Baffinland's Mary River mine ships first load of iron ore

The first load of iron ore from Nunavut's Mary River mine site, located southwest of Pond Inlet, is now on its way to Germany.

Site has been subject of controversy due to request for year-round shipping

The Federal Tiber bulk carrier leaves from the Milne port, carrying iron ore from Baffinland's Mary River project. The ore is the first shipment produced by the site, which has been the subject of controversy due to a request from Baffinland to ship ore through Baffin Bay 10 months of the year. (Submitted by Baffinland)

The first load of iron ore from Nunavut's Mary River mine site is now on its way to Germany. 

According to Baffinland Iron Mines, which owns the mine, more than 50,000 tonnes of ore left the Milne Inlet port on Saturday. Once it gets to Europe, it will be made into steel.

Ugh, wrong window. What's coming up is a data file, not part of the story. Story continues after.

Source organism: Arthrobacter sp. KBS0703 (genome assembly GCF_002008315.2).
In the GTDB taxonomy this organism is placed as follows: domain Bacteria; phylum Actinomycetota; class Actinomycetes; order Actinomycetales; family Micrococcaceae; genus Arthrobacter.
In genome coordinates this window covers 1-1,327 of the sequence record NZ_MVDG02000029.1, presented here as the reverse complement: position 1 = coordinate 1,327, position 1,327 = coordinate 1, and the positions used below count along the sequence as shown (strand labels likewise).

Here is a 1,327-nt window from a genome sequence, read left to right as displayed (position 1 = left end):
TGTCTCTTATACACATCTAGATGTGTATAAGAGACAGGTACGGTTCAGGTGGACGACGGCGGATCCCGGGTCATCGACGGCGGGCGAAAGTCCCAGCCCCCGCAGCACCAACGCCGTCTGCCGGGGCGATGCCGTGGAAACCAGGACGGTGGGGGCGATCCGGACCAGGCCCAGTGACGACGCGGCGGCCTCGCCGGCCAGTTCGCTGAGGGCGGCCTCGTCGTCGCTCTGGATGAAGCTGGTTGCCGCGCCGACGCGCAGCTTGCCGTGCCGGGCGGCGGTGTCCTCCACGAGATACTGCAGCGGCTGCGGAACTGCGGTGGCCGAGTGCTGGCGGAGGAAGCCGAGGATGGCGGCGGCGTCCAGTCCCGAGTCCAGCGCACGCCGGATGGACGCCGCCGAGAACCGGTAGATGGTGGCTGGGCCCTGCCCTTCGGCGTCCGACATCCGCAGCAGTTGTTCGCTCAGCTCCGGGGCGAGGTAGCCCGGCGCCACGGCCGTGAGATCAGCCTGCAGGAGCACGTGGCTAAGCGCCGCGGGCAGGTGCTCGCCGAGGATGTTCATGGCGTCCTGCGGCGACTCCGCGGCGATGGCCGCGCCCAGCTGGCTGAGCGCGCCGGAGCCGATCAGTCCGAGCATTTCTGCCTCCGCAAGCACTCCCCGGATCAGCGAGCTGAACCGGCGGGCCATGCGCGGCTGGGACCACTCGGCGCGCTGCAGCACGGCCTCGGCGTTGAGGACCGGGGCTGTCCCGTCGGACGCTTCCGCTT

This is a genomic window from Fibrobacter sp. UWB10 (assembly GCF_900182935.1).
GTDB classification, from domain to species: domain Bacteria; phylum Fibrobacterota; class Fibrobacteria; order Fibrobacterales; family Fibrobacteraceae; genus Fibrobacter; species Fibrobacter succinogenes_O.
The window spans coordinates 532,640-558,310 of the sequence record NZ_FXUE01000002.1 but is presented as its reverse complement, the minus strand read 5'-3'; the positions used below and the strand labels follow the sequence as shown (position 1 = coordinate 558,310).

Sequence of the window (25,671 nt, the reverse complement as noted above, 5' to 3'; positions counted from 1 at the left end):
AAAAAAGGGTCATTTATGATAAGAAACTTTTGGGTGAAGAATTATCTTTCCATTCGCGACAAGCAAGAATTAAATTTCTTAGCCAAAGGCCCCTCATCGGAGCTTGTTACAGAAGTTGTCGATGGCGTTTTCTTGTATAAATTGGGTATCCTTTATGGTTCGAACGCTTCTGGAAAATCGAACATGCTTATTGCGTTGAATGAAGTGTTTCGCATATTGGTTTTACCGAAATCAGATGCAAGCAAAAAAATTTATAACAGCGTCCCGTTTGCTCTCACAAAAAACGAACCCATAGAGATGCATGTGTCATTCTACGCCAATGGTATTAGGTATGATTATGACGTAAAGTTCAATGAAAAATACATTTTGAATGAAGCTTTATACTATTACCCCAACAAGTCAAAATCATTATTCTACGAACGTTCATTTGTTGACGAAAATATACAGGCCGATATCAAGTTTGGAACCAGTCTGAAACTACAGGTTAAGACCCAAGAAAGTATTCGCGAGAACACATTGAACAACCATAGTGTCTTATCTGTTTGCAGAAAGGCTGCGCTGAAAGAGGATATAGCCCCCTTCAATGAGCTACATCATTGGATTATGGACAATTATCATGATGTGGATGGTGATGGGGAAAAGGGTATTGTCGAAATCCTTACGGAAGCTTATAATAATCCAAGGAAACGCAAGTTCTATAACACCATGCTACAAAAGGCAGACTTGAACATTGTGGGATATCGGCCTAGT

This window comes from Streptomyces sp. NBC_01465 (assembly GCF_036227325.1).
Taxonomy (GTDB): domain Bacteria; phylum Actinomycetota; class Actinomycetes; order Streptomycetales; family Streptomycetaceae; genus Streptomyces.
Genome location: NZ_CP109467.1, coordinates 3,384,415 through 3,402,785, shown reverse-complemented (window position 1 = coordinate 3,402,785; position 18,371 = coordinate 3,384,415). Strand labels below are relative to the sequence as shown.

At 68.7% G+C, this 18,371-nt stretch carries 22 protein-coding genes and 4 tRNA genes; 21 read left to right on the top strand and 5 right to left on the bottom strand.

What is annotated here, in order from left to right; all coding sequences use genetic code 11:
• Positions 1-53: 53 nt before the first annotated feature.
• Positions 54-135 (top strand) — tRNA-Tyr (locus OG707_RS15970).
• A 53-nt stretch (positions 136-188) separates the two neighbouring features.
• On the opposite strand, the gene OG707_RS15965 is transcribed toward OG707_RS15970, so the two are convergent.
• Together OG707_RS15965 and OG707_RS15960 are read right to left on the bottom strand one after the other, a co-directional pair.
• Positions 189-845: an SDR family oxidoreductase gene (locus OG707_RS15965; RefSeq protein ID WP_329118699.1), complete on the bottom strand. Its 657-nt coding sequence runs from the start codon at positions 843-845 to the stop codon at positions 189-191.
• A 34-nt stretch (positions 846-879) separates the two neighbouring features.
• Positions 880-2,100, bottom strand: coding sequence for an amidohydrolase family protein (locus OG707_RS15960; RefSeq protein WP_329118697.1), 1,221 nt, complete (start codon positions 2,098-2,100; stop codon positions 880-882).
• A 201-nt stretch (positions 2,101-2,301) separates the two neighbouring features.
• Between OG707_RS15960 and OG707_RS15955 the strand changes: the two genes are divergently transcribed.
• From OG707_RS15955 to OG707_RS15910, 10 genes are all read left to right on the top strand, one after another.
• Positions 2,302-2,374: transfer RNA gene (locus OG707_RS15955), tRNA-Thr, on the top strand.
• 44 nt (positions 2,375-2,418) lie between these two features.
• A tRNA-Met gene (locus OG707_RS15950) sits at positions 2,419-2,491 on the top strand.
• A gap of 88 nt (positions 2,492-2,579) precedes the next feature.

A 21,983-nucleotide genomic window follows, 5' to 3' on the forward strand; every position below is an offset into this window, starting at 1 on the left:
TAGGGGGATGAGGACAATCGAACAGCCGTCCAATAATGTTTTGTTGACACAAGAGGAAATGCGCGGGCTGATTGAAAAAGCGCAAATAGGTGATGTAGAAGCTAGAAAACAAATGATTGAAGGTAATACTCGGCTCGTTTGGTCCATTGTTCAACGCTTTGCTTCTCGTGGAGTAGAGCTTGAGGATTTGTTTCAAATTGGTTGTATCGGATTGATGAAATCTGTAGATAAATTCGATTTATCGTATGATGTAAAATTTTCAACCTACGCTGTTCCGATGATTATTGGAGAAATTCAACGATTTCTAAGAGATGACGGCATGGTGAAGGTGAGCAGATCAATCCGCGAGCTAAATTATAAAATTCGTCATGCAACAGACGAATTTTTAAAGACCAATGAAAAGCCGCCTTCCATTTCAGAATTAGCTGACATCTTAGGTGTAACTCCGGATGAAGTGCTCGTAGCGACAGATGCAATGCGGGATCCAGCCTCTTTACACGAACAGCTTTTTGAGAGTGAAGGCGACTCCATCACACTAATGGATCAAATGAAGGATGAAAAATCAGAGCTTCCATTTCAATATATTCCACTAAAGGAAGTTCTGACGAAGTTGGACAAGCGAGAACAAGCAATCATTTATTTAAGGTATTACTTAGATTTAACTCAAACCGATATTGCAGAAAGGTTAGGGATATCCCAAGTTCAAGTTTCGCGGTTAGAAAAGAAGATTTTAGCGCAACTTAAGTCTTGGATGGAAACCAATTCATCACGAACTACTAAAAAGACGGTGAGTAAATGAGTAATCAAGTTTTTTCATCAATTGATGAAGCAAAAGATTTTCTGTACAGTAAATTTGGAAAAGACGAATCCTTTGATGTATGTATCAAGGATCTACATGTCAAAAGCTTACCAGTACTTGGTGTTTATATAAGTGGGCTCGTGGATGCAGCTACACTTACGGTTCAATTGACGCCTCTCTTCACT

The Mary River project, located about 160 kilometres southwest of Pond Inlet, Nunavut, has made headlines in recent months for a plan to ship iron ore 10 months of the year through Baffin Bay. 

In April, the Nunavut Planning Commission determined the plan was too disruptive for wildlife and did not conform to the North Baffin Land Use Plan currently in place. ​

However, in July, Bernard Valcourt, the federal Minister of Aboriginal Affairs and Northern Development, granted Baffinland a land use plan exemption, allowing the mining company to bypass the planning commission and take its proposal straight to the Nunavut Impact Review Board, where it will undergo an environmental assessment. 

In a written statement, Baffinland's president, Tom Paddon, said that he is proud of the project's accomplishment, and is looking forward to expanding it in the future.

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